Multispecies stock assessment models require predator diet data, e.g. stomach samples. Diet data can be unavailable, sparse, of small sample size, or very noisy. It is unclear if multispecies interactions can be estimated without bias when interactions are weak. Research is needed about how model performance is affected by the availability or quality of diet data and by the method for fitting it. We developed seven age-structured operating models that simulate trophic interactions for two fish species and different scenarios of diet data availability or quality. The simulated data sets were fitted using four statistical catch-at-age models that estimated fishing, predation and residual natural mortality and differed in the way the diet data was fitted. Fitting the models to diet data averaged over time should be avoided since it resulted in estimation bias. Fitting annual diet composition per stomach produced bias estimates due to the occurrence of zeros in the observed proportions and the statistical assumptions for the diet model. Fitting to annual stomach proportions averaged across stomachs led to unbiased results even if the number of stomachs was small, the interactions were weak or some sampled years and ages were missing. These methods should be preferred when fitting multispecies models.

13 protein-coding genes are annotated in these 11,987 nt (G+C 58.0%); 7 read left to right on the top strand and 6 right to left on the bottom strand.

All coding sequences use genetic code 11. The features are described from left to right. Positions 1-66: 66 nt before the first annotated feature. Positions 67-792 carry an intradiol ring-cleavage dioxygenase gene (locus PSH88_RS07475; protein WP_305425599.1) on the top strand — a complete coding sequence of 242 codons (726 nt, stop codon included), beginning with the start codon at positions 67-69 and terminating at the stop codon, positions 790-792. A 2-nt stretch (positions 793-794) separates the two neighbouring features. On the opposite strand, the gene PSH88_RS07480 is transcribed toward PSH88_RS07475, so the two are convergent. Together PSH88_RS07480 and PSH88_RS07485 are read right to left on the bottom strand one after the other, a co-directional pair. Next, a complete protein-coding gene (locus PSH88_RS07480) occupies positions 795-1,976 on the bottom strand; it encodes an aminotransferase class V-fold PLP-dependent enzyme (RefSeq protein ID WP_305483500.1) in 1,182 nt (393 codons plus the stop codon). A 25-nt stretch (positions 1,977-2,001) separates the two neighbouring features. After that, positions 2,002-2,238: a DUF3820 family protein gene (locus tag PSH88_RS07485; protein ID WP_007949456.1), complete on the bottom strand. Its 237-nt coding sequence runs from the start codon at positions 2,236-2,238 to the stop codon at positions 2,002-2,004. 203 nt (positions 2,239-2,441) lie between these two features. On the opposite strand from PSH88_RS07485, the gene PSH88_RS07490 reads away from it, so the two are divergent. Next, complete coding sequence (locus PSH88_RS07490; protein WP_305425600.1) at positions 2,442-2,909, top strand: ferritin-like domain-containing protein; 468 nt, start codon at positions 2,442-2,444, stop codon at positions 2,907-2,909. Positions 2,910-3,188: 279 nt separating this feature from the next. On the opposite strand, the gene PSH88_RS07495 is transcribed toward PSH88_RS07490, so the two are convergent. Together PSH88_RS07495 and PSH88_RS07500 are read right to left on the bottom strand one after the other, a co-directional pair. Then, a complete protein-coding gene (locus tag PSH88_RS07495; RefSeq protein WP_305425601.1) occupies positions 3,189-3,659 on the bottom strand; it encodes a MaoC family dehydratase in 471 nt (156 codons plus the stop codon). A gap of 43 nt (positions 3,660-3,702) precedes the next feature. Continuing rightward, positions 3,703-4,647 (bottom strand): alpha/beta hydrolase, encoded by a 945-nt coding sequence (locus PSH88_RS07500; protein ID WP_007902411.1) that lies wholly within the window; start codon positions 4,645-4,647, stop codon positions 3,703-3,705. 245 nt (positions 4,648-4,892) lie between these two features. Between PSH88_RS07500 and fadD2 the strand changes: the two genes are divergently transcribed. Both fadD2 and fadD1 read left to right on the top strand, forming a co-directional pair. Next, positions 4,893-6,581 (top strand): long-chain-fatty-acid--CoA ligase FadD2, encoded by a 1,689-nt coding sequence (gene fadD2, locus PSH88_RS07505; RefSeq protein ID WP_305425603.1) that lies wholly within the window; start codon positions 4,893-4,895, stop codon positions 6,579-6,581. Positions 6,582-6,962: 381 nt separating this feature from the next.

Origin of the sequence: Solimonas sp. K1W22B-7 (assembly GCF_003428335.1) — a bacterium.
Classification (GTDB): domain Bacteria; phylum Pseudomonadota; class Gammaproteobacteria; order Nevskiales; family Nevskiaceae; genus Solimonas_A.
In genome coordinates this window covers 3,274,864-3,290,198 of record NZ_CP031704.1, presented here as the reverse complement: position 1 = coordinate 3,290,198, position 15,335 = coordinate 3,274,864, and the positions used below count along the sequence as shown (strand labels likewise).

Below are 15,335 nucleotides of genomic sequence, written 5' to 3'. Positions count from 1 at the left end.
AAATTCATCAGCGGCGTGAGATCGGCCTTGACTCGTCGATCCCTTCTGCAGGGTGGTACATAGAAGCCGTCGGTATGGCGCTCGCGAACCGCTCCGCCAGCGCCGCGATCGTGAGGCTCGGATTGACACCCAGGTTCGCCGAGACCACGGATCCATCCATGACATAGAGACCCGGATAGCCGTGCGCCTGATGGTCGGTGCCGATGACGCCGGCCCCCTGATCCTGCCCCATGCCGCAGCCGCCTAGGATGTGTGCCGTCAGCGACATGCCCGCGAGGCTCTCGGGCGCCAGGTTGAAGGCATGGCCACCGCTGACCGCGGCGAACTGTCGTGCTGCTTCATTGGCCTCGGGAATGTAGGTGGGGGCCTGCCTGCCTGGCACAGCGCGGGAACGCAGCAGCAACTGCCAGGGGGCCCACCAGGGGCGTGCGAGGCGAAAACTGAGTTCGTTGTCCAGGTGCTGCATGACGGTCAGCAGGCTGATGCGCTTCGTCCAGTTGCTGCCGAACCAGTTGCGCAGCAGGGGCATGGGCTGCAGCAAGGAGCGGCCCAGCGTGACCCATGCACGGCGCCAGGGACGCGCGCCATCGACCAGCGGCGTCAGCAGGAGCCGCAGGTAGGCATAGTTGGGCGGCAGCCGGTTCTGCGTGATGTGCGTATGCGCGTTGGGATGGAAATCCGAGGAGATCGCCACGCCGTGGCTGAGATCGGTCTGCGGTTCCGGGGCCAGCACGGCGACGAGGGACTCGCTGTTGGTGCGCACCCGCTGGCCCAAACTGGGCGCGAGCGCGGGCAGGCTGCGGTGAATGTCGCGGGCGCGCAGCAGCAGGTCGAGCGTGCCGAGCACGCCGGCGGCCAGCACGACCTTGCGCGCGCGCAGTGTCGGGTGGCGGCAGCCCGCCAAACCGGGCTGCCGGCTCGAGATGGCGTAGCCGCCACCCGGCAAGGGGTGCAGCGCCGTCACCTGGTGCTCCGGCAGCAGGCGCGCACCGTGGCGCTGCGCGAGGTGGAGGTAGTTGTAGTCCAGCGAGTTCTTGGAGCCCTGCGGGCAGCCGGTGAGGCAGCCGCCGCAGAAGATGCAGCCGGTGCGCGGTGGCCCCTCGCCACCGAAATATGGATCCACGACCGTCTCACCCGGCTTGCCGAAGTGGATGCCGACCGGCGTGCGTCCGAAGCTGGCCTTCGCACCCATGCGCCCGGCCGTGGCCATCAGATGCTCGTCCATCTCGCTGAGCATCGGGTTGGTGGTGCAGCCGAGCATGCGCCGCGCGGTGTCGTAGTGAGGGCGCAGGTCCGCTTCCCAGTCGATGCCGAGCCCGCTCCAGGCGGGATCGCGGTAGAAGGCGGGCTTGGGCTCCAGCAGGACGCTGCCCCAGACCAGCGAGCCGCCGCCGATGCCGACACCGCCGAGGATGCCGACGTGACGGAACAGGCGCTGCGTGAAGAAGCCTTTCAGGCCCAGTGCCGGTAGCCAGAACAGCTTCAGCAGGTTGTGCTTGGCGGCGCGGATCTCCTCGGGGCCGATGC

- Ecosystem-based ﬁsheries management
- Multispecies stock assessment
- Predator diet
- Simulation testing
- Statistical catch-at-age model
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